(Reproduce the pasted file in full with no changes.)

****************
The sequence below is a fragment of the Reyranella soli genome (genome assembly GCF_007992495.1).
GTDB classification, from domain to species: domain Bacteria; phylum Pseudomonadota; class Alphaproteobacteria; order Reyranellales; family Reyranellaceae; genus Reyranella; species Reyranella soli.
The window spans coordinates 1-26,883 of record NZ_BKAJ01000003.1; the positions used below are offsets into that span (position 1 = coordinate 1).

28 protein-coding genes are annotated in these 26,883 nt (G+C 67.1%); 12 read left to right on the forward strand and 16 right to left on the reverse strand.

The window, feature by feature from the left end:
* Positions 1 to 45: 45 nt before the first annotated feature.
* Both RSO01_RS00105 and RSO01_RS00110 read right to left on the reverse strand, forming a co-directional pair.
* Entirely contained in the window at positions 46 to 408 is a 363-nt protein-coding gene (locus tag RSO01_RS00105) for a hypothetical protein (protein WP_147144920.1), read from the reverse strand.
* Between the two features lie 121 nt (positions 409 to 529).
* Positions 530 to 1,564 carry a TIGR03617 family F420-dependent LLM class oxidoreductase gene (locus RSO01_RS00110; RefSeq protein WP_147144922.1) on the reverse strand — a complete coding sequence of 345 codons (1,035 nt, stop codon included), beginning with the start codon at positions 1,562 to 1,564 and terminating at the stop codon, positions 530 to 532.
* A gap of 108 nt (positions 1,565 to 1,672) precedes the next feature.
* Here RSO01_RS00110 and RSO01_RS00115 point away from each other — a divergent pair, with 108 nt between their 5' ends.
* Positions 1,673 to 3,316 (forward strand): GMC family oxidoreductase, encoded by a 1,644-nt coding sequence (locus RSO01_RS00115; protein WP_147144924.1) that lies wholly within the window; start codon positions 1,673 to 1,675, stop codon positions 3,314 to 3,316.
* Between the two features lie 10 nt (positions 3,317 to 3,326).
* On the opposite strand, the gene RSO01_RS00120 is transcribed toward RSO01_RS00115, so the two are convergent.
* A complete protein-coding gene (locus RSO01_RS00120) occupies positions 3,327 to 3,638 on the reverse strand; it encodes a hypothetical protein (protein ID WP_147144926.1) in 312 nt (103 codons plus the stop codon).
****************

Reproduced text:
The sequence below is a fragment of the Reyranella soli genome (genome assembly GCF_007992495.1).
GTDB classification, from domain to species: domain Bacteria; phylum Pseudomonadota; class Alphaproteobacteria; order Reyranellales; family Reyranellaceae; genus Reyranella; species Reyranella soli.
The window spans coordinates 1-26,883 of record NZ_BKAJ01000003.1; the positions used below are offsets into that span (position 1 = coordinate 1).

28 protein-coding genes are annotated in these 26,883 nt (G+C 67.1%); 12 read left to right on the forward strand and 16 right to left on the reverse strand.

The window, feature by feature from the left end:
* Positions 1 to 45: 45 nt before the first annotated feature.
* Both RSO01_RS00105 and RSO01_RS00110 read right to left on the reverse strand, forming a co-directional pair.
* Entirely contained in the window at positions 46 to 408 is a 363-nt protein-coding gene (locus tag RSO01_RS00105) for a hypothetical protein (protein WP_147144920.1), read from the reverse strand.
* Between the two features lie 121 nt (positions 409 to 529).
* Positions 530 to 1,564 carry a TIGR03617 family F420-dependent LLM class oxidoreductase gene (locus RSO01_RS00110; RefSeq protein WP_147144922.1) on the reverse strand — a complete coding sequence of 345 codons (1,035 nt, stop codon included), beginning with the start codon at positions 1,562 to 1,564 and terminating at the stop codon, positions 530 to 532.
* A gap of 108 nt (positions 1,565 to 1,672) precedes the next feature.
* Here RSO01_RS00110 and RSO01_RS00115 point away from each other — a divergent pair, with 108 nt between their 5' ends.
* Positions 1,673 to 3,316 (forward strand): GMC family oxidoreductase, encoded by a 1,644-nt coding sequence (locus RSO01_RS00115; protein WP_147144924.1) that lies wholly within the window; start codon positions 1,673 to 1,675, stop codon positions 3,314 to 3,316.
* Between the two features lie 10 nt (positions 3,317 to 3,326).
* On the opposite strand, the gene RSO01_RS00120 is transcribed toward RSO01_RS00115, so the two are convergent.
* A complete protein-coding gene (locus RSO01_RS00120) occupies positions 3,327 to 3,638 on the reverse strand; it encodes a hypothetical protein (protein ID WP_147144926.1) in 312 nt (103 codons plus the stop codon).